The Beginners Guide to Running

By: Dana Giordano


In the age of pandemic, the few moments we can spend outside moving our body are the most cherished moments of the day. One outlet for such exercise is running and it’s not too late to start even if you’ve never really tried it before. The hardest part about running is getting out the door and that remains true if you are a professional runner or a rookie. There’s always some sort of metaphorical barrier when it comes to running that dissuades many people from getting into it. However, this barrier can be overcome by doing a few simple things to wake both your body and mind up. 


First, when you are planning your run make sure you schedule in about 10 minutes before to activate and about 5 minutes after to stretch. If you only have a 45 minute window to workout, think of it as 15 minutes of activation and stretching with a 30 minute run. 


The first 10 minutes of your running experience should be spent waking up the body and doing active stretching. I typically lightly foam roll the major muscle groups on my calves, glutes, quads, and hamstrings. Foam rolling brings blood flow to the muscles and alerts them to wake up. Additionally, I use a lacrosse or tennis ball to roll out my feet. This should take about 5 minutes.


Next, is the most important step in having an effective run, activation. Activation signals your brain to “wake muscle up” and make sure it is being recruited during the activity you are about to do. Since running is performed in a single plane, some of our muscles get lazy and don’t work well during the activity, which can lead to injury. A simple lunge sequence can activate your glutes, lower legs, core, hamstrings and quads. Start with 10 forward lunges, 10 backward, and 10 laterally. Add a twist to these to move your thoracic spine. In less than 10 minutes, you have changed the trajectory of your run. Your body is now awake and prepared for the journey ahead.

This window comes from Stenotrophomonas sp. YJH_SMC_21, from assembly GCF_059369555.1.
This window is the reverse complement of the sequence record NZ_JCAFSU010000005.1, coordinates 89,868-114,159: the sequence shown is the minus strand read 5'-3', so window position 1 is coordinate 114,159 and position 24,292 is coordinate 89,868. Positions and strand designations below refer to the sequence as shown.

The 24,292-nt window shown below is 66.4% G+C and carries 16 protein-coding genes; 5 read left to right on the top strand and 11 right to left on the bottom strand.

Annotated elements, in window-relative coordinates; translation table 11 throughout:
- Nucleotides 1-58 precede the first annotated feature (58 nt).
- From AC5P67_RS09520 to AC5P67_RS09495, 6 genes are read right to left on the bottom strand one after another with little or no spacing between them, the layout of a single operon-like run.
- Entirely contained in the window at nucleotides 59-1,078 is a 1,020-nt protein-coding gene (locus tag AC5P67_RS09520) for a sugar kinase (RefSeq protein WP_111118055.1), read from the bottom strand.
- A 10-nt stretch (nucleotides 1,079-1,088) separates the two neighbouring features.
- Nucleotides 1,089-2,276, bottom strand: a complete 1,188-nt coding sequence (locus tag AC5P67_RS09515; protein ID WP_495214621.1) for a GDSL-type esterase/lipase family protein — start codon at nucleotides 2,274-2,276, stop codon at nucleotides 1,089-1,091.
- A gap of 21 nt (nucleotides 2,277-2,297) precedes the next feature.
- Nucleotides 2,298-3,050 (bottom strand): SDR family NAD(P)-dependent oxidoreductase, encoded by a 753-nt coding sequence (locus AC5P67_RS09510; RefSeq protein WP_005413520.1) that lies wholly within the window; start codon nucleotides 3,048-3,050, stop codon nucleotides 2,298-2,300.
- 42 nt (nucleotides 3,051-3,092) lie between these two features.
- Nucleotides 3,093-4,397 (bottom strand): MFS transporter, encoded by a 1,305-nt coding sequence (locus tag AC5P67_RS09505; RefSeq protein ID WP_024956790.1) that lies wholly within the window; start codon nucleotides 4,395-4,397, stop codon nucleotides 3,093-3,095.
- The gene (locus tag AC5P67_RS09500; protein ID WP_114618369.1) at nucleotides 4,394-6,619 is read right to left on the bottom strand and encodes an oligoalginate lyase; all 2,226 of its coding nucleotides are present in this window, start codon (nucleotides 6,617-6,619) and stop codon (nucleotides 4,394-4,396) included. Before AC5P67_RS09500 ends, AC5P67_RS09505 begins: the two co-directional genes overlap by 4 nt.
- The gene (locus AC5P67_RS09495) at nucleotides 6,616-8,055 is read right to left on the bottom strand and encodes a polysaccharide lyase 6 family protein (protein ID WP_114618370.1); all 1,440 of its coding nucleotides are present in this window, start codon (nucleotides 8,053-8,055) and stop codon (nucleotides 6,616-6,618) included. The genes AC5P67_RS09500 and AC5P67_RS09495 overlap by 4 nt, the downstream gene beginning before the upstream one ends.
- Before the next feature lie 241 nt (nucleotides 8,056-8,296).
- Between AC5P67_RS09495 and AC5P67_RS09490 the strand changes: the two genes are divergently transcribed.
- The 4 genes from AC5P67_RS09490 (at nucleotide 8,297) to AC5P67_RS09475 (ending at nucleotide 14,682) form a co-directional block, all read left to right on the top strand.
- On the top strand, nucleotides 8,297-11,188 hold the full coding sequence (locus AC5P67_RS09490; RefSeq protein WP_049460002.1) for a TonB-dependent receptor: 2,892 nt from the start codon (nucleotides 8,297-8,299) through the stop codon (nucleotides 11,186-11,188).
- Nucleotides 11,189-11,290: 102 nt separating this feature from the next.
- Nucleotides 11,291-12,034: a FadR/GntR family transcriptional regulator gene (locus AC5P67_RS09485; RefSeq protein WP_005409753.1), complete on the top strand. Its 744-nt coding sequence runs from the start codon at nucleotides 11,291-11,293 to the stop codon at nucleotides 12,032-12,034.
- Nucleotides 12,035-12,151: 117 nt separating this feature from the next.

When on your run it is important to do periodic “body checks” to see how you are feeling and how your running form is acting. A simple check is to shake out your arms to release some tension in your arms and upper body. When your arms return to form imagine you are holding two tea cups in your hands delicately. The goal is to ‘sip the tea’ by bringing your arms from your hip upwards in a 90 degree angle near your nose. Some other checks or body cues that are helpful for form are to “run tall” and “lean forward”; which are borrowed from the Chi method of running. To run tall is to essentially stack your joints a top one another in order to be a more efficient runner. I often imagine a balloon string pulling my head up to realign my body while in motion. It is also essential to remember to lean forward while running. A slight forward lean allows our bodies to fall forward and use gravity to our advantage by having our legs land directly beneath us. To achieve this, imagine a lean from your ankles. By checking in with your body and relaxing you can use these cues to improve your running form.


When you return from running, use the last 10 minutes to do some traditional static stretching. Think of your muscles as a rubber band. If you pull the rubber band taught after it hasn’t been used in a while, it will be stiff and won’t move well. However, once you warm it up (roll, activate, and run) it will be ready to stretch. 


By being extra kind to our body, before and after activity, we are more prepared to take on the challenge of running.